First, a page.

This is a story of hope. Hope that a project already started pre-lockdown can resume. Hope that a fantastic fully accessible resource can be created and enjoyed as a sensory experience and a place to love and maintain for many.
At my last book talk pre-lockdown I visited and spoke at Chatham library. In the audience was Flick Foreman and we chatted afterwards. Flick mentioned a project in Rochester to commemorate suffragist Vera Conway-Gordon. I was intrigued. Vera sounded like a complete contrast to Ethel. I have since been (remotely) introduced to Natalie Poulton. Both Flick and Natalie are members of the Friends of Rochester Churchfields & Esplanade (FoRCE) whose projects include this suffrage sensory garden. They have had designs professionally produced for the refurbishment and enrichment of an existing garden in Rochester. The aim is to create a sensory garden accessible to all. The garden will use bee and butterfly friendly plants, herbs and other materials which will generate a range of aromas, colours, textures and sounds to encourage and stimulate the senses.
The garden will be a suffrage sensory garden in memory of suffragist, Vera Conway-Gordon. It will be created in an existing garden situated opposite Longley House where Vera, the President and Honorary Secretary of the Rochester branch of the NUWSS, lived. Vera (1876 to 1955) was a dedicated campaigner for women’s rights. Like others that fought for votes for women, Vera had hoped that there would be a change in the laws and equality for women. Following in her footsteps, FoRCE hope that they can continue with this project to commemorate Vera Conway-Gordon’s dedication to women’s suffrage whilst also creating a fully accessible and inclusive sensory experience for people to visit. The garden has the backing of Medway Council and will be the first official green space in the area which is dementia friendly, an area for those with autism and a place where people can relax.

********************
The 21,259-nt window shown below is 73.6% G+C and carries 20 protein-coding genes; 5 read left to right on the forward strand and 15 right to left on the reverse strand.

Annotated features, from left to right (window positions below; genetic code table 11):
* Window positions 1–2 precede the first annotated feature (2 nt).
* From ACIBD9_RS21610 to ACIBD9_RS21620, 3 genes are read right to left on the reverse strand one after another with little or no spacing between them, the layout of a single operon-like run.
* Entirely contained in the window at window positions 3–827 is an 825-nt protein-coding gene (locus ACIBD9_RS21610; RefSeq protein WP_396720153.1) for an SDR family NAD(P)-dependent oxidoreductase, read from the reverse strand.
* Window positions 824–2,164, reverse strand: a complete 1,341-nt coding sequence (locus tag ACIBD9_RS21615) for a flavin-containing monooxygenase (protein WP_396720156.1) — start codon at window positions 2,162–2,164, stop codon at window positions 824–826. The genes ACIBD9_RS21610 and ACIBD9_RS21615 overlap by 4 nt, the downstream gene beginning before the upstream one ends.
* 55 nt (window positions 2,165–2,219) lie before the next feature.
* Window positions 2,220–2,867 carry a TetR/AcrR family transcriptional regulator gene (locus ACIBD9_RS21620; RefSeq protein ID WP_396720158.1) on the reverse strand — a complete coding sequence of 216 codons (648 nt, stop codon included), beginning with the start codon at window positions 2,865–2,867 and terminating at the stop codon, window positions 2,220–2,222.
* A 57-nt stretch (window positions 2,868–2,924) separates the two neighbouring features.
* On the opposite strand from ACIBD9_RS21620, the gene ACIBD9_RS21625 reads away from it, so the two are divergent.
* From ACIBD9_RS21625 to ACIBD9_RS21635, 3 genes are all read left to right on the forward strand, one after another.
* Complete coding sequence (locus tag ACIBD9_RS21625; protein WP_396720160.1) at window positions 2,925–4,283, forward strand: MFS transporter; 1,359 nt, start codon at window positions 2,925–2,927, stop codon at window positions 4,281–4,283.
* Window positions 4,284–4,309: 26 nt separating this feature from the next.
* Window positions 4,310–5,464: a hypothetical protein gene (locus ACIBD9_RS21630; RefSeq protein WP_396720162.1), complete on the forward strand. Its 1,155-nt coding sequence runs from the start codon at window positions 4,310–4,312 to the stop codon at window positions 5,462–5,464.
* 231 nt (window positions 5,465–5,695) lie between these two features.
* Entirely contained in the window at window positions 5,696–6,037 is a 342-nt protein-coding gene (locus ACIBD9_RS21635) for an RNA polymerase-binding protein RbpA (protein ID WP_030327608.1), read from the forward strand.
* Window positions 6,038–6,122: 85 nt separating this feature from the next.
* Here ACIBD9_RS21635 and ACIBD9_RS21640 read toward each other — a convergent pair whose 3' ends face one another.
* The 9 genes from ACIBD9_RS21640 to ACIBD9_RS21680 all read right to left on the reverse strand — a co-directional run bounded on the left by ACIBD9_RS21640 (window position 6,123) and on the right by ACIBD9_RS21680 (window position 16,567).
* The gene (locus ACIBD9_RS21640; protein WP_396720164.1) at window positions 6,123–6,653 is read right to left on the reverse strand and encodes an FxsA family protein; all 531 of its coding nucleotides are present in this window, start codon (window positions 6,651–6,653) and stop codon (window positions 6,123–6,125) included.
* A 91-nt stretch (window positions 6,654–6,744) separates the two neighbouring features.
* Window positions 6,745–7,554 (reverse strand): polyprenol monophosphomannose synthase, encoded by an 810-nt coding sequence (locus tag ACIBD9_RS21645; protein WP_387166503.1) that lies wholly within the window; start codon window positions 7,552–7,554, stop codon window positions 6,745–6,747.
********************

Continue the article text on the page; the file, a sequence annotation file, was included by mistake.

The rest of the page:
A number of community groups have members who are looking forward to helping to care for this new resource. They include: the Plant and Grow LLDD Group (for learners with learning difficulties or disabilities), the Rochester Dementia Cafe and the Medway Neurological Network.
The design is based on the NUWSS pilgrimage of 1913. The longest chapter in my book is about the Kent element of this pilgrimage and it was a fascinating topic and set of stories to research and write about. Vera led pilgrims through Rochester to the Cathedral for a service, carrying a banner spelling out that they were law abiding (see the photograph above). I love the connection between sensory and suffrage, in particular the NUWSS pilgrimage. When the pilgrims made their way to London in 1913 their aim was to awaken people to the law-abiding campaign for women’s suffrage, in effect, to awaken their senses. What better legacy of this pilgrimage and Vera Conway-Gordon than a sensory experience facility.
To find out more about Vera, this project, how to get involved and/or make a donation, visit here.